SAN FRANCISCO (KGO) --The crisis at the border is now being debated at San Francisco City Hall and thousands of children are waiting to hear their fate. Now, a supervisor wants the city, which is already a sanctuary city, to help.
This is nothing new. Kids from different parts of Central America have been crossing the border into the U.S. for years. What is new are the numbers, which are much, much higher. They are coming to escape extreme poverty, unemployment, and lack of protection from gang violence and drug traffickers. They are coming alone, looking for parents or relatives.
San Francisco is now getting on average about 100 a month. As San Francisco Supervisor David Campos put it, they will continue to come. The federal government is overwhelmed and is asking cities to help by creating shelters to house them while they wait for their deportation hearings.
Campos introduced legislation asking for more money to help house them and offer them legal services to decide whether or not they have the right to stay in this country or go back. "These kids are going to keep coming and we need to have a response, and sticking our head in the sand is not going to make the problem go away," he said.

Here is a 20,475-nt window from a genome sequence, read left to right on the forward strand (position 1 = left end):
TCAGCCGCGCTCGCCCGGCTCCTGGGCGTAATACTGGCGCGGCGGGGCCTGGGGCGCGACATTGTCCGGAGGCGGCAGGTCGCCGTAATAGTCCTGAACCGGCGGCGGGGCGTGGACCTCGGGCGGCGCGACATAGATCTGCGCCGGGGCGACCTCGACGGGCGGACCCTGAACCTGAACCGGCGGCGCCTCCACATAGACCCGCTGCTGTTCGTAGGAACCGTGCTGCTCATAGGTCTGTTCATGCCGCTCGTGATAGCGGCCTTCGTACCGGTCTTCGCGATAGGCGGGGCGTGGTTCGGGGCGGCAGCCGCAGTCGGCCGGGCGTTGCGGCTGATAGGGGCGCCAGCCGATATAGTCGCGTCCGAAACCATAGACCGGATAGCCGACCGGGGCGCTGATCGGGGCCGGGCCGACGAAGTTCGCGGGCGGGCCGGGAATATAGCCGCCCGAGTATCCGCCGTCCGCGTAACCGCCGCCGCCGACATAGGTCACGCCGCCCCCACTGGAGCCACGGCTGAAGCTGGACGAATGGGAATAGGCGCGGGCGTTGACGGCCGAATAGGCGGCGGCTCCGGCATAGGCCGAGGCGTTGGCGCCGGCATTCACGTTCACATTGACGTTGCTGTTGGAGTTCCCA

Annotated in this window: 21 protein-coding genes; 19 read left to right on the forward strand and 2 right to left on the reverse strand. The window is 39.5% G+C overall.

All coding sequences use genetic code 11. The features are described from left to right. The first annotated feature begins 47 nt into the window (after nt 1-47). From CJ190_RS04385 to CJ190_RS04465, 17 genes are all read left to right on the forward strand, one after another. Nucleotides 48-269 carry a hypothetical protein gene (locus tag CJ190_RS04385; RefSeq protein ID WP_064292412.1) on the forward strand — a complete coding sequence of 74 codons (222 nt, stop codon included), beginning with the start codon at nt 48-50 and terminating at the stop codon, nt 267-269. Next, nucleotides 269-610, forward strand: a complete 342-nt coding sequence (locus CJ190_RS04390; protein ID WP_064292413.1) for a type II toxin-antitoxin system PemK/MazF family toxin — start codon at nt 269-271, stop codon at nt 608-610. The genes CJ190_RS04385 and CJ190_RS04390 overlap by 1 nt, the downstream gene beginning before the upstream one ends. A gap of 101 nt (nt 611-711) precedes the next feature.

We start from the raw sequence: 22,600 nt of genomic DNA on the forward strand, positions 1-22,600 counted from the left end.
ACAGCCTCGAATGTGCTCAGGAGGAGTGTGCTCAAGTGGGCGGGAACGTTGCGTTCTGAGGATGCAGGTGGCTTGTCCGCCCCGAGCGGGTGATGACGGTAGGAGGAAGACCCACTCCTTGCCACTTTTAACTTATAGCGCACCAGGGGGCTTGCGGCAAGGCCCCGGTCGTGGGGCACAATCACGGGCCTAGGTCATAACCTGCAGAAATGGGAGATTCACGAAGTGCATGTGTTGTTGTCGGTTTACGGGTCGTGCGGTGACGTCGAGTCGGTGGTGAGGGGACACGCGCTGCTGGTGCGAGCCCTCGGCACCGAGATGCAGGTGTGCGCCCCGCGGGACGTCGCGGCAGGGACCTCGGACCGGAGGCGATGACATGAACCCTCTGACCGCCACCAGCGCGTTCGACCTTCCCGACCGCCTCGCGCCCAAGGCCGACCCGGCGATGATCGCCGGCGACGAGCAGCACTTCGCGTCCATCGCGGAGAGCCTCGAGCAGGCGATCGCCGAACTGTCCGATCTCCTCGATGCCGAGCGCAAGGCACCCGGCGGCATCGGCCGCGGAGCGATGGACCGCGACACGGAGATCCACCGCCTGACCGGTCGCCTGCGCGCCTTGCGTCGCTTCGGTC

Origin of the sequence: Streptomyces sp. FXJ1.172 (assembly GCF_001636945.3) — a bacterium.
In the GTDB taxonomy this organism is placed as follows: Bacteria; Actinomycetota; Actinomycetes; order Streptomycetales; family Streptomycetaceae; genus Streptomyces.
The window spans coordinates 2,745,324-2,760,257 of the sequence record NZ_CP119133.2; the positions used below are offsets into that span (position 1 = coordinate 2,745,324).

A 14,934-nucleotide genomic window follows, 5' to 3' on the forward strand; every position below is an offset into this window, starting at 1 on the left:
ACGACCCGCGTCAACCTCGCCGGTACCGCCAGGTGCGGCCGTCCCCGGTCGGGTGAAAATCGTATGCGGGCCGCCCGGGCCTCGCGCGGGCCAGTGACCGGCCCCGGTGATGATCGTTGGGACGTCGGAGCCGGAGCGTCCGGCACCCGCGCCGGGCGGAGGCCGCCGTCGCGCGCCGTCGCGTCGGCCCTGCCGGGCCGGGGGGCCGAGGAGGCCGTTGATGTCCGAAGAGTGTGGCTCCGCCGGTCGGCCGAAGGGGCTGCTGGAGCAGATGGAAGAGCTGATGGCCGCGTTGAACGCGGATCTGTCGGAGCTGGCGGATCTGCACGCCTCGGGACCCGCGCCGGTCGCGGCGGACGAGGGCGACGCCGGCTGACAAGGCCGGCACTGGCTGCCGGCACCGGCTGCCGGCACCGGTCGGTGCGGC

"We hear reports from children whose poverty situation was such that they were literally not able to eat, and their siblings were not able to eat, and they felt an obligation to try to do something about that," said Abigail Trillin with Legal Services for Children.
With regard to the resolution introduced Tuesday, nothing will be decided. A vote is expected next week and the details are expected to be hammered out later. San Francisco Mayor Ed Lee has sat down last week with a number of organizations and the Department of Health to see what kinds of social services the city is able to offer these kids.